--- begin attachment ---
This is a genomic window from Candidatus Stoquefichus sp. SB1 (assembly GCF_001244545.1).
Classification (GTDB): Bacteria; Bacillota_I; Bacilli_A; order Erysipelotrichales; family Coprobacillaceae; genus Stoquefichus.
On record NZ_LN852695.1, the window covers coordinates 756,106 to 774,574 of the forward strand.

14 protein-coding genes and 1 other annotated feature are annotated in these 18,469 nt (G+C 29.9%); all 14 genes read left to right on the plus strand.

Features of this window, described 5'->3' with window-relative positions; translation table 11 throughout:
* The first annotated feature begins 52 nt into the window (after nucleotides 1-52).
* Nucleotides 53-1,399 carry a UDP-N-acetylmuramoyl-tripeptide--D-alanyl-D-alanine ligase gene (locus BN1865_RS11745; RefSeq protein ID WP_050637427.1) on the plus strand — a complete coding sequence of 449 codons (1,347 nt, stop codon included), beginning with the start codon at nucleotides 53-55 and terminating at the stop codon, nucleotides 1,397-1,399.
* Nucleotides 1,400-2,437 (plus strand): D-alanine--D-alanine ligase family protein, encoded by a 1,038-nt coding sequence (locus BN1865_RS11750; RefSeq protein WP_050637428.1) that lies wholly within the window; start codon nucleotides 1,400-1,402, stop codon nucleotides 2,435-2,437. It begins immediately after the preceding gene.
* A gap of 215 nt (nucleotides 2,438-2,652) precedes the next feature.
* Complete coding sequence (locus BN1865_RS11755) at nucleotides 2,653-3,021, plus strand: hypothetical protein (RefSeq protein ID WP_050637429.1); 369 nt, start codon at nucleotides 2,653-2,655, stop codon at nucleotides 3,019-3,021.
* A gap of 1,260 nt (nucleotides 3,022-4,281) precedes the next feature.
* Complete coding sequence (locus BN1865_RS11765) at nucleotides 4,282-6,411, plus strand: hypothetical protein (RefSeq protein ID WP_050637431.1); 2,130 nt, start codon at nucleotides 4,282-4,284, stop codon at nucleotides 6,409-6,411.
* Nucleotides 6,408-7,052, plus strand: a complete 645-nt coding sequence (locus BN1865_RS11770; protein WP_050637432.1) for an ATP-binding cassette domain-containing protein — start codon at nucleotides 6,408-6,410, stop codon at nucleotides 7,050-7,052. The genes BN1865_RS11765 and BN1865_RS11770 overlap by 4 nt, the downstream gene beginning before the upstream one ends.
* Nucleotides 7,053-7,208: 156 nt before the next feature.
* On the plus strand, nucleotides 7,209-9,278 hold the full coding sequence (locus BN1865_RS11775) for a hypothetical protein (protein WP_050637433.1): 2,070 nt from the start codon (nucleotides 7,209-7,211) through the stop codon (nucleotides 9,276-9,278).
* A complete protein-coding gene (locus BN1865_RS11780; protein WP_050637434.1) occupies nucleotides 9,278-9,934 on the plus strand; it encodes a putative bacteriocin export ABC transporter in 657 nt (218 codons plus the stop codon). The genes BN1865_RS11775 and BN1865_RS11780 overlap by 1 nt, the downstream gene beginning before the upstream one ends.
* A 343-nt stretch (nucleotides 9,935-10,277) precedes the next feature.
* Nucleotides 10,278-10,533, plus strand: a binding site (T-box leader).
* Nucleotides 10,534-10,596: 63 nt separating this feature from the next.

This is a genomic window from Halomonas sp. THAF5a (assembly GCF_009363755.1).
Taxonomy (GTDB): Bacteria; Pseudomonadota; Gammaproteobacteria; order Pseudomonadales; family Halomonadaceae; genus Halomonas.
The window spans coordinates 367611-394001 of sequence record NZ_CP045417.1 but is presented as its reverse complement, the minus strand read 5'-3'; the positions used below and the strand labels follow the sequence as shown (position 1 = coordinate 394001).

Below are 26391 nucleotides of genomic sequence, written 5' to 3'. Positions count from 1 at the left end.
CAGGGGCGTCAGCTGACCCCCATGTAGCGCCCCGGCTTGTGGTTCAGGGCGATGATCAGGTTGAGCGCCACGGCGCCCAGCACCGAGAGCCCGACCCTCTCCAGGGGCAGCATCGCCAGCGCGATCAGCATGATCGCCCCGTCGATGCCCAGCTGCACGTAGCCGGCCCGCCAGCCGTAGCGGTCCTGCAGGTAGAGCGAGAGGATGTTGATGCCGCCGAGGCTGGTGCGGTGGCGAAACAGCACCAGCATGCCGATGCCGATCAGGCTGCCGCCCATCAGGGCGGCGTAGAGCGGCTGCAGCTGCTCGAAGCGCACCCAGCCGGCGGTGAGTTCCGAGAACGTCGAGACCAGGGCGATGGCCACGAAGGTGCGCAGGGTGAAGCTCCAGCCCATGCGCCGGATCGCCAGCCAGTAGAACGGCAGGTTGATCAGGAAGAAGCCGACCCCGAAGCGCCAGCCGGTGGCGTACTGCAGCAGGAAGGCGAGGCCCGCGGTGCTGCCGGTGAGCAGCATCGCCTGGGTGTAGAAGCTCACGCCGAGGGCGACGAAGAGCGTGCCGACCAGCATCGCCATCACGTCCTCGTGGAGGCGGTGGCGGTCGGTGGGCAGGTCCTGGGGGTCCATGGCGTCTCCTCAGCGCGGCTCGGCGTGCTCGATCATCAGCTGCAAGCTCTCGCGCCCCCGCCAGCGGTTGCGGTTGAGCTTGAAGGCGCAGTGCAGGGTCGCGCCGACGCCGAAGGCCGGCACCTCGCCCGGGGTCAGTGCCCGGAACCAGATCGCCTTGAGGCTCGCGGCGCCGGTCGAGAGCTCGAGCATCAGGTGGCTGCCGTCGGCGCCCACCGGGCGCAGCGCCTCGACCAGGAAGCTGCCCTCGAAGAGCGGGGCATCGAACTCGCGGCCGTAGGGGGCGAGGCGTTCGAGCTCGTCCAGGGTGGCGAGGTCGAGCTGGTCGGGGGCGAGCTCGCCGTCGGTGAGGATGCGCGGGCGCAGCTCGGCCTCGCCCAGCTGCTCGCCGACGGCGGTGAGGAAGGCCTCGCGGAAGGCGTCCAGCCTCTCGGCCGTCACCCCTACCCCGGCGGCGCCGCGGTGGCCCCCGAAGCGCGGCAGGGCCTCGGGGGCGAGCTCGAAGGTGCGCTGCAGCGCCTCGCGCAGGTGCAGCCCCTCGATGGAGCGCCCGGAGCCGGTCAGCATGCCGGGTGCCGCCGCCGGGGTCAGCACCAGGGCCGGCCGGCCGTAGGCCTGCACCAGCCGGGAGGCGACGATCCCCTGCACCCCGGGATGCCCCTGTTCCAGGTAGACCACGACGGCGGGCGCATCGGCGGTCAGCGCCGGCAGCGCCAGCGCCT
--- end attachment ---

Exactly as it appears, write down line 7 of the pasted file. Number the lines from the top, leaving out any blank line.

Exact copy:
* Nucleotides 53-1,399 carry a UDP-N-acetylmuramoyl-tripeptide--D-alanyl-D-alanine ligase gene (locus BN1865_RS11745; RefSeq protein ID WP_050637427.1) on the plus strand — a complete coding sequence of 449 codons (1,347 nt, stop codon included), beginning with the start codon at nucleotides 53-55 and terminating at the stop codon, nucleotides 1,397-1,399.